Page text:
Implementing Systems Change in Policy, Procedure and Documentation in 10 Days or Less

Tuesday, 13 July 2010: 3:45 PM

Holly Kirkland-Walsh, RN, FNP, MSN
Wound Care NP, University of California at Davis, Sacramento, CA

Learning Objective 1: The learner will be able to describe the Plan, Do, Study, Act cycle for implementing change.

Learning Objective 2: The learner will be able to identify ways to involve bedside nurses in implementing evidence based practice changes.

Accurately identifying and documenting pressure ulcers is a necessity given the new Joint Commission on Accreditation of Healthcare Organizations priority focus on pressure ulcers. This presentation will discuss the development of a Skin Wound Assessment-Treatment (SWA-T) Team, the processes involved in an institutional adoption of Braden Risk Assessment and associated nursing documentation for Electronic Medical Records (EMR). This 8 month planned change in policy and procedure involved over 30 nurses who were empowered to implement initiatives to improve patient care.  The results were startling. Two months before inception of the Braden, Intensive Care Units (ICU) were audited for compliance on whether this question had been answered on admission:  “Is this patient at risk for developing a pressure ulcer”? The results were 36% of RNs answered yes, 38% answered no, and 26% did not address this question. Ten days after the planned change occurred an audit throughout the hospital showed 98% compliance for completion of pressure ulcer assessment and documentation. Two months later this hospital maintains success with 96-98% compliance for completion of assessment of pressure ulcer risk on admission and every shift on every unit.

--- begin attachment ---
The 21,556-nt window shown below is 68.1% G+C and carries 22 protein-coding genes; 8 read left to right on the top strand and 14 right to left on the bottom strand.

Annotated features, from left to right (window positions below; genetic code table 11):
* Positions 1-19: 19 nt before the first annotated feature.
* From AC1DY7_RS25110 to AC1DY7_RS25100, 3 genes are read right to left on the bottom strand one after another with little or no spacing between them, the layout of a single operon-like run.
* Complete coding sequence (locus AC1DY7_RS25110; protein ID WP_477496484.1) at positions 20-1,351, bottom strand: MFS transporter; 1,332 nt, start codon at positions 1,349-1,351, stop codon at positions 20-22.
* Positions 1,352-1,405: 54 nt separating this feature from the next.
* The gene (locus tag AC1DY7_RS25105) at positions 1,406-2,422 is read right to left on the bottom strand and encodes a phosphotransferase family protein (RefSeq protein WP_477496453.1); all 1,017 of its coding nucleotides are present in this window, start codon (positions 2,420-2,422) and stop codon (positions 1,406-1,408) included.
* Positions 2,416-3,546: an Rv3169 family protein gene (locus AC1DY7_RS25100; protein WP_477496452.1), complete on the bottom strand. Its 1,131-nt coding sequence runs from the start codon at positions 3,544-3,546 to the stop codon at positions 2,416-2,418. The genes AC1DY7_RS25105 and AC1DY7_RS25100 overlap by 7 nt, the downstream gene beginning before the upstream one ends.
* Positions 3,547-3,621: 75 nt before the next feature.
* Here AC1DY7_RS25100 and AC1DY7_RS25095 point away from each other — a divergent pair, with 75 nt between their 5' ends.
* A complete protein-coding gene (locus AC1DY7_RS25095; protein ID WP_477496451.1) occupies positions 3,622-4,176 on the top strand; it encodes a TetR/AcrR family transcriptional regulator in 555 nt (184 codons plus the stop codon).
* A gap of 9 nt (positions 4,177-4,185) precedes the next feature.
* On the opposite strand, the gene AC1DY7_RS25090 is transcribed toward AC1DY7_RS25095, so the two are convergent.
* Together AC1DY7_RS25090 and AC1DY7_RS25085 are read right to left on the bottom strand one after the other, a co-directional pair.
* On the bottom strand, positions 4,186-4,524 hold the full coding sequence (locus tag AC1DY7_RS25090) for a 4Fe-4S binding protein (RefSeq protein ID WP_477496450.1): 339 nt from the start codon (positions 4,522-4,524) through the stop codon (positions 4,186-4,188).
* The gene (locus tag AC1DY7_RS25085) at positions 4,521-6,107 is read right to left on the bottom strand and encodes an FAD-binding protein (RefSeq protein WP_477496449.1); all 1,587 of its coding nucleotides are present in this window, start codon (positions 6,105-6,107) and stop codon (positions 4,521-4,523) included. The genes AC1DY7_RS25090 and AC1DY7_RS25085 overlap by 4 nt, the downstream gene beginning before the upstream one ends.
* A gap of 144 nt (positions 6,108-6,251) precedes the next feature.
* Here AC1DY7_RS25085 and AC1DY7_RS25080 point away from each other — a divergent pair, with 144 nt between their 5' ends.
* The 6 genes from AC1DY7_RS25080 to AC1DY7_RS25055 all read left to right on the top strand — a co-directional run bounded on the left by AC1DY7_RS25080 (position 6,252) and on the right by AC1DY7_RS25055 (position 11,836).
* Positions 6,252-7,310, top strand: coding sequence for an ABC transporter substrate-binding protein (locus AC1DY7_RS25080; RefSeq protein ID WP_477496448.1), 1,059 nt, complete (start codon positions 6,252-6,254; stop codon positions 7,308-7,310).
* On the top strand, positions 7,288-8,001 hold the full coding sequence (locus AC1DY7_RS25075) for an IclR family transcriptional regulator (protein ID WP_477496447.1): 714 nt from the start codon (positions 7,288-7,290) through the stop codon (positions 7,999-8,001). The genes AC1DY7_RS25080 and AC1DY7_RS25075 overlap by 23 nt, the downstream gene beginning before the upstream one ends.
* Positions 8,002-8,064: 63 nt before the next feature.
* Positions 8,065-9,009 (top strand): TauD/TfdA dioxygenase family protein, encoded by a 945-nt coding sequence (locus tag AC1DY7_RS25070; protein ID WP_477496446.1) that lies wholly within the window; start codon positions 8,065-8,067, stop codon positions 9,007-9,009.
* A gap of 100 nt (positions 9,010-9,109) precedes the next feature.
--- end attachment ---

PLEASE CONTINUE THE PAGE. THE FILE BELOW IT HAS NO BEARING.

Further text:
This presentation will guide the learner through the Plan, Do, Study, Act cycle for performance improvement and introduce multiple strategies for implementing a desired change in clinical practice. The Plan, Do, Study, Act cycle outlines steps needed to implement a program with success related to coordination of all components and continual assessment and revision. As each cycle was initiated, evaluation and goal adjustment occurred before the next cycle was implemented. Use of the plan, do, study, act model offers a method for changing processes of care delivery in a structured, sequential approach. (1)